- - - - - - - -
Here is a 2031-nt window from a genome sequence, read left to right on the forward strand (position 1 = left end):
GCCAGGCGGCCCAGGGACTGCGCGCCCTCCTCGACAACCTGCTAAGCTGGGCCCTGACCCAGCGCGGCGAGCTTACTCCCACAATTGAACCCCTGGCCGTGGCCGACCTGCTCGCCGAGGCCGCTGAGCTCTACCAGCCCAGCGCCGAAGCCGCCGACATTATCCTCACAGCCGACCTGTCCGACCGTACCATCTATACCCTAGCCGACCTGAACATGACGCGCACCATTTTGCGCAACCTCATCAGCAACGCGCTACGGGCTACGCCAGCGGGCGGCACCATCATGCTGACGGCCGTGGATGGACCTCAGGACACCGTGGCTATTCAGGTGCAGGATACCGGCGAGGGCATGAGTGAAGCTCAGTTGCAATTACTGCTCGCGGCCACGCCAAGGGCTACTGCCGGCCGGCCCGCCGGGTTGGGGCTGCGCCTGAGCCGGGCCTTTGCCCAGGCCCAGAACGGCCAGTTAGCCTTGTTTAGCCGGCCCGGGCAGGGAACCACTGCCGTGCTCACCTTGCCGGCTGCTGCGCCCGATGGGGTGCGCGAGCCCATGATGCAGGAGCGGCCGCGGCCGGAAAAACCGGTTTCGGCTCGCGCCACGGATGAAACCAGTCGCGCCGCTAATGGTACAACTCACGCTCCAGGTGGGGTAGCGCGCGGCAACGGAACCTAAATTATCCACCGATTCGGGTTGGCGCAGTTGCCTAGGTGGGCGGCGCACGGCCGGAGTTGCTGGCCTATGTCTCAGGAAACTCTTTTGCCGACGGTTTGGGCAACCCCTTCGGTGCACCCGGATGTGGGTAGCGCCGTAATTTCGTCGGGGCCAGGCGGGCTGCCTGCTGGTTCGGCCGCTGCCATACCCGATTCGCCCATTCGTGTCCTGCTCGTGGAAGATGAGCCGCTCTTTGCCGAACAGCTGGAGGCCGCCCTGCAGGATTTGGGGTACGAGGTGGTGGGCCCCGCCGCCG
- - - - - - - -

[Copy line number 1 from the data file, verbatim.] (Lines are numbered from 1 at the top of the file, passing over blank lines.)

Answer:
Here is a 2031-nt window from a genome sequence, read left to right on the forward strand (position 1 = left end):